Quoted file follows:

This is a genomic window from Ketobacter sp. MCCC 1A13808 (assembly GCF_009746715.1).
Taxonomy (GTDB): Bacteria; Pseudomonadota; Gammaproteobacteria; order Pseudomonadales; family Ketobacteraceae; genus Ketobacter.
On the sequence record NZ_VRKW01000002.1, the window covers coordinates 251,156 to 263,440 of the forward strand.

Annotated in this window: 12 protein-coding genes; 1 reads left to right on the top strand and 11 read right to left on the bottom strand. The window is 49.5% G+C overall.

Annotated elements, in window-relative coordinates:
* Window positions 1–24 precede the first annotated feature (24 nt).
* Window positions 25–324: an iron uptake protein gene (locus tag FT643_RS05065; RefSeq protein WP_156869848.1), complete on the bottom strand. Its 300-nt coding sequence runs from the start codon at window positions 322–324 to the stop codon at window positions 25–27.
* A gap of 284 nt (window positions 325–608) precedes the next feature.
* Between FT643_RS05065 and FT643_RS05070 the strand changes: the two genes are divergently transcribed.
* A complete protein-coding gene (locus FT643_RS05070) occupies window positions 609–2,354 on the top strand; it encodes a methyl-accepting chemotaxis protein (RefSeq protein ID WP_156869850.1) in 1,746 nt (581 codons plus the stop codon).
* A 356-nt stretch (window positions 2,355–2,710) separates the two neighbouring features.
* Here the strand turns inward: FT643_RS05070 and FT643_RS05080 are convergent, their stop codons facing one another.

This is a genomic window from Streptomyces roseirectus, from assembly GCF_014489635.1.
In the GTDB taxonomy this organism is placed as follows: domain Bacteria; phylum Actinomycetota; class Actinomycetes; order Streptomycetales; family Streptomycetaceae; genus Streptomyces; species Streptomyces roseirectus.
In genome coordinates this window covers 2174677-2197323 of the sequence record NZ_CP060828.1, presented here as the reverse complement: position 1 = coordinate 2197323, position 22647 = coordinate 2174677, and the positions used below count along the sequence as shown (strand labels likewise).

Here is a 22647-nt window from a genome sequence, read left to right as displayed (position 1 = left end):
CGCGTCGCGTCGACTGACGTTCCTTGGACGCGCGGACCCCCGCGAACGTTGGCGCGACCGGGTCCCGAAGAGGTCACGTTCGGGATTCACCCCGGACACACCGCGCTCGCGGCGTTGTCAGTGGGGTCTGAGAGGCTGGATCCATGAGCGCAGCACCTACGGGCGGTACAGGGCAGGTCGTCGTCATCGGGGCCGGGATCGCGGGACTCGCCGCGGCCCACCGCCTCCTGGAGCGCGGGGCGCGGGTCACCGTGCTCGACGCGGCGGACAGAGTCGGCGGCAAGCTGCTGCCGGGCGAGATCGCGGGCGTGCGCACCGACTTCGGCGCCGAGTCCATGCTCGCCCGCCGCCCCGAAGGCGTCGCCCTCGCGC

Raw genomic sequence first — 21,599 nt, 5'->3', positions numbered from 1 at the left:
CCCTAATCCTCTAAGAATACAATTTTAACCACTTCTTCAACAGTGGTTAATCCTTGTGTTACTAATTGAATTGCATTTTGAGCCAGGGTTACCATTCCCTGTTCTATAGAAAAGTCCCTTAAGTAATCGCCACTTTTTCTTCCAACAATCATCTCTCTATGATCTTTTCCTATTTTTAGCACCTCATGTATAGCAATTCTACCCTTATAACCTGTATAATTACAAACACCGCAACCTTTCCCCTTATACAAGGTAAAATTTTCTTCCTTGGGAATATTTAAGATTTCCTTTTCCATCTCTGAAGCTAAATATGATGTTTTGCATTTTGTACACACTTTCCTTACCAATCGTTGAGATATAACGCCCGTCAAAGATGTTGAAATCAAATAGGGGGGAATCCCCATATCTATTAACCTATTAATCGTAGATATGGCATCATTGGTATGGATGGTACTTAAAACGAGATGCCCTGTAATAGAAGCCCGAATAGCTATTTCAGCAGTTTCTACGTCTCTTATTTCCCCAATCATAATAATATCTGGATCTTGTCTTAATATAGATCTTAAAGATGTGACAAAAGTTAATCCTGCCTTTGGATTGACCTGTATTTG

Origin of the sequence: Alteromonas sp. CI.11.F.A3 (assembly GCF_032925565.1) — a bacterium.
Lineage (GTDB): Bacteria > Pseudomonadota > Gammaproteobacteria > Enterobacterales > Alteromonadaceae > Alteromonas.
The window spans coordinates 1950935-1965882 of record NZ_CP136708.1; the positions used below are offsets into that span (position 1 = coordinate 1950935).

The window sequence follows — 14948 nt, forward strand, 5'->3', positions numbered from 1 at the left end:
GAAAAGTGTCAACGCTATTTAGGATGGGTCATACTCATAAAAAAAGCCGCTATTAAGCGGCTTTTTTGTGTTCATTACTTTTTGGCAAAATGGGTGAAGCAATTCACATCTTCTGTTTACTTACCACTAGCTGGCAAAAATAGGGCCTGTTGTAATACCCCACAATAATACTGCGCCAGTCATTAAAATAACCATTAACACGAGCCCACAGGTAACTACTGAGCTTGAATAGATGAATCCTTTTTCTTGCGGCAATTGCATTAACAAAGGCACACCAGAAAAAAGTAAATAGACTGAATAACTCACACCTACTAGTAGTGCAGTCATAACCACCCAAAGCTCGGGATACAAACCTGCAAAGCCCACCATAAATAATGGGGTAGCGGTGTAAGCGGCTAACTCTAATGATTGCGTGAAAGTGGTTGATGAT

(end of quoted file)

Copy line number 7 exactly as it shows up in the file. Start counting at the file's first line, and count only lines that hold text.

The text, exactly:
* Window positions 25–324: an iron uptake protein gene (locus tag FT643_RS05065; RefSeq protein WP_156869848.1), complete on the bottom strand. Its 300-nt coding sequence runs from the start codon at window positions 322–324 to the stop codon at window positions 25–27.